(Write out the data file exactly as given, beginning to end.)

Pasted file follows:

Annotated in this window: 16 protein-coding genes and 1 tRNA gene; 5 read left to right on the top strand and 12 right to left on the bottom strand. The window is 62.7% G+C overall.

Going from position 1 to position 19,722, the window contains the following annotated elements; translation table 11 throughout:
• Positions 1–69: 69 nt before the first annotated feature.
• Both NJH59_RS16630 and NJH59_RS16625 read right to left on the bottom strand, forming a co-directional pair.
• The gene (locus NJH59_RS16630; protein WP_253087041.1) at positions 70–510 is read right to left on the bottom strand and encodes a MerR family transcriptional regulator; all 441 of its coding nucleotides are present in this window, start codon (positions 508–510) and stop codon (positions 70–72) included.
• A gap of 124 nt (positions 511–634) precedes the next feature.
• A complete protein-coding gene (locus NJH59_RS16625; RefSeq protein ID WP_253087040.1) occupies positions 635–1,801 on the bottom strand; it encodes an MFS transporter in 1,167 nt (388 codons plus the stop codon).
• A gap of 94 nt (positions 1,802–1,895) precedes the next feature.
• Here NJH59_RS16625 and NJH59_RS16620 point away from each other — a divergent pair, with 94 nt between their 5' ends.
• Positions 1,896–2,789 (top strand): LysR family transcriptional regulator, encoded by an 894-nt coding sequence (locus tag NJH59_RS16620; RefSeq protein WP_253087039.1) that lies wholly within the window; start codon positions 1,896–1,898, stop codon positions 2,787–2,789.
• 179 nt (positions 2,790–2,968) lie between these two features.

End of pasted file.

Annotated in this window: 16 protein-coding genes and 1 tRNA gene; 5 read left to right on the top strand and 12 right to left on the bottom strand. The window is 62.7% G+C overall.

Going from position 1 to position 19,722, the window contains the following annotated elements; translation table 11 throughout:
• Positions 1–69: 69 nt before the first annotated feature.
• Both NJH59_RS16630 and NJH59_RS16625 read right to left on the bottom strand, forming a co-directional pair.
• The gene (locus NJH59_RS16630; protein WP_253087041.1) at positions 70–510 is read right to left on the bottom strand and encodes a MerR family transcriptional regulator; all 441 of its coding nucleotides are present in this window, start codon (positions 508–510) and stop codon (positions 70–72) included.
• A gap of 124 nt (positions 511–634) precedes the next feature.
• A complete protein-coding gene (locus NJH59_RS16625; RefSeq protein ID WP_253087040.1) occupies positions 635–1,801 on the bottom strand; it encodes an MFS transporter in 1,167 nt (388 codons plus the stop codon).
• A gap of 94 nt (positions 1,802–1,895) precedes the next feature.
• Here NJH59_RS16625 and NJH59_RS16620 point away from each other — a divergent pair, with 94 nt between their 5' ends.
• Positions 1,896–2,789 (top strand): LysR family transcriptional regulator, encoded by an 894-nt coding sequence (locus tag NJH59_RS16620; RefSeq protein WP_253087039.1) that lies wholly within the window; start codon positions 1,896–1,898, stop codon positions 2,787–2,789.
• 179 nt (positions 2,790–2,968) lie between these two features.